Review: Electrician Simulator
Many years ago I was responsible for shutting down the Leicester Square NatWest bank in London for a full afternoon due to me drilling through a live wire in their wall.
All I remember is a loud bang and then I came too about 8 feet away from the wall, holding a drill with a melted smoking drill bit and the whole place being dark, with muted voices of the staff saying “our computers have gone off”.
In my defence, NatWest accepted responsibility due to faulty installation.
And that dear readers is why I’m always a little hesitant dealing with anything electrical.
Thankfully, Electrician Simulator allowed me to fumble my way through the initial jobs without having to worry about shocking myself…though that does happen within the game.
Electrician Simulator is a first person experience where you take over the family business from your dad. The game eases you into its mechanics via your trusty laptop where VR missions gradually introduce you to the expanding variety of jobs/skills/tools that you will need to get familiar with, while jobs come in via 2 main ways. One being quick repair jobs that appear on your workbench, and the other being more in-depth work where you jump into your truck and visit peoples houses to help fix whatever electrical problems they have.
Your central hub is where you find your laptop, which is based in your garage and adjacent to this is your workbench room and your living area. These areas can be decorated through items you can buy in the shop area accessed through your laptop…my garage is currently decked out in a Halloween theme.
The tools you use are incrementally introduced to you as more intricate jobs appear, and as well as having to keep an eye on your earnings to buy new tools, they also wear out and need to be bought again when they eventually break.
The repair jobs on your workbench can become a little tedious after a while, but even after having to unscrew my thousandth screw, I still found the process of it quite a zen experience.
The missions away from your home take a little more thought, making sure that you tick all the mission boxes before you can leave. These missions are also sprinkled with some great moments of humour…one particular job had an email from someone who wanted all their lightbulbs removed and the switches disconnected as they were very sensitive to light. It was only after removing the lightbulbs and starting on the switches that I began to notice the odd coffin in various parts of the house. Yes, I was doing a job for a vampire!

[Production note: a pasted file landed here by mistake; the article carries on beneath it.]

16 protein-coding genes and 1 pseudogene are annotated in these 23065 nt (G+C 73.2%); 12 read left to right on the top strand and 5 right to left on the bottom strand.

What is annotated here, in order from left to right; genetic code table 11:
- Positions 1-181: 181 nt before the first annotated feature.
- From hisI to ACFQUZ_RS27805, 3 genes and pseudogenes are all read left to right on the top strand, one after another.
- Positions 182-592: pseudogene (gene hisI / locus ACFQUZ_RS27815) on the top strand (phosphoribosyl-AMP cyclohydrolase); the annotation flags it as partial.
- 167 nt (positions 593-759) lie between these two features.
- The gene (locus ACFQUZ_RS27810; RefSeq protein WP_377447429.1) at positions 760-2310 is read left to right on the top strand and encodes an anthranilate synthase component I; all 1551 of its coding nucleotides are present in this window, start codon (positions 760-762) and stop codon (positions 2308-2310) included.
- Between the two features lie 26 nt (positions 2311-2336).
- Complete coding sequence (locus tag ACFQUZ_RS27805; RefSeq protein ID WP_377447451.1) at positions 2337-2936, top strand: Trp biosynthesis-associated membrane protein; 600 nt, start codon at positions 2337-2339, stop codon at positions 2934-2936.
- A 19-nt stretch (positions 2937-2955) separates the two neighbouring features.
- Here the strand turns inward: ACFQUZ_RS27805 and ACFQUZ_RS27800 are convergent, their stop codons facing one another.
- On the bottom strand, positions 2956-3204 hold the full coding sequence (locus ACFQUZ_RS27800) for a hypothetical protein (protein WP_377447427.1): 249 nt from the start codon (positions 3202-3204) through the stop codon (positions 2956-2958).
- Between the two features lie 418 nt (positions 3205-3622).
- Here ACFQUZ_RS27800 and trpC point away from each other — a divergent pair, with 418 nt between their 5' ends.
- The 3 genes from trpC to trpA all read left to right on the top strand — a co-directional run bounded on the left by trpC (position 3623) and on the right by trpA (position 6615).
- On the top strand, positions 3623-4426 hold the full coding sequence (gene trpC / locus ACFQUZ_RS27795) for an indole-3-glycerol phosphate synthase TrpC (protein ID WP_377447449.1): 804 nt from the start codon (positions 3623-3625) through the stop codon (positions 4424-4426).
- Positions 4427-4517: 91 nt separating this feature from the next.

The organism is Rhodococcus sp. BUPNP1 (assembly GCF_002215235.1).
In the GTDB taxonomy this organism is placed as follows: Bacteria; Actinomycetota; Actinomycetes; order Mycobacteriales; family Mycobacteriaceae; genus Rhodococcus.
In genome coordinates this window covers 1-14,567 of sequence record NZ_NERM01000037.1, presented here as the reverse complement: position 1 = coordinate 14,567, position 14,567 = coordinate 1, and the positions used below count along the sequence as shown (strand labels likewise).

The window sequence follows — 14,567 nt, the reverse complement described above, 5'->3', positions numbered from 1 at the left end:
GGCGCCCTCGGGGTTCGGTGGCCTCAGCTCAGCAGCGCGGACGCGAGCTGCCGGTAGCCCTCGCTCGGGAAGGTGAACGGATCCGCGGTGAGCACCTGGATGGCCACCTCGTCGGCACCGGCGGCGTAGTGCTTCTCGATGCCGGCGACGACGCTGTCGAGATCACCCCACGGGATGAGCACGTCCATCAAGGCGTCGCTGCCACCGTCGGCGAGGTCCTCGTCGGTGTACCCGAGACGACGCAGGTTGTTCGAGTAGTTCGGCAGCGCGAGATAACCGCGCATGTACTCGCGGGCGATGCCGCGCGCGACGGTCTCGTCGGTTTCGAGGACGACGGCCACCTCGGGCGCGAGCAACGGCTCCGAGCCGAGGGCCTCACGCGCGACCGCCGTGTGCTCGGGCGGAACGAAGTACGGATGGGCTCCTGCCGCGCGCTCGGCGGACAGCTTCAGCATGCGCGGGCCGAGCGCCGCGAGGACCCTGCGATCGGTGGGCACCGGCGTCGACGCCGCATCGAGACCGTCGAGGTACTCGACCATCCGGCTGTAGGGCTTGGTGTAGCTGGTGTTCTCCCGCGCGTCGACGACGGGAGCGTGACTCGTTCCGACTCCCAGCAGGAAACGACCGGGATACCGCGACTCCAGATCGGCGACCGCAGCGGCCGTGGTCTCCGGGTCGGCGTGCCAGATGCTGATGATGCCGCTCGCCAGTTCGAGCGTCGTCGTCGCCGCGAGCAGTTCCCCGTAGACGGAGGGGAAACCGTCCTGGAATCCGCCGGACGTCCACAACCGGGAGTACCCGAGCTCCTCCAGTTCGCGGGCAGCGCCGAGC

The missions are not ‘one and done’ either, as follow-up emails appear giving you an update on your previous work and sometimes taking you back there to do more work. This all adds a little more immersion to the world and keeps your interest in the jobs coming in.
The controls can sometimes be a little fiddly, but I soon got used to them and they became intuitive, allowing me to repair certain things a lot faster than when I first began.
Graphically it isn’t going to win any awards, but little touches like being able to change your home environment help to stop it all from looking a little too stale.
I enjoy the simulator genre and Electrician Simulator ticks all the boxes for what I enjoy about the genre. It makes you think (I’ll admit to having to consult YouTube videos a couple of times when I got stuck) but it is also relaxing to play too…with no audio narrative or big sound effects, it’s a great game to play while listening to music or a podcast (60MW for example…nudge nudge, wink wink).
Recommended to simulator games fans and well worth a try if you want to dip your gaming toes into the genre.
System: Nintendo Switch, PC, PS & Xbox).
Review by Dave from an Xbox review code.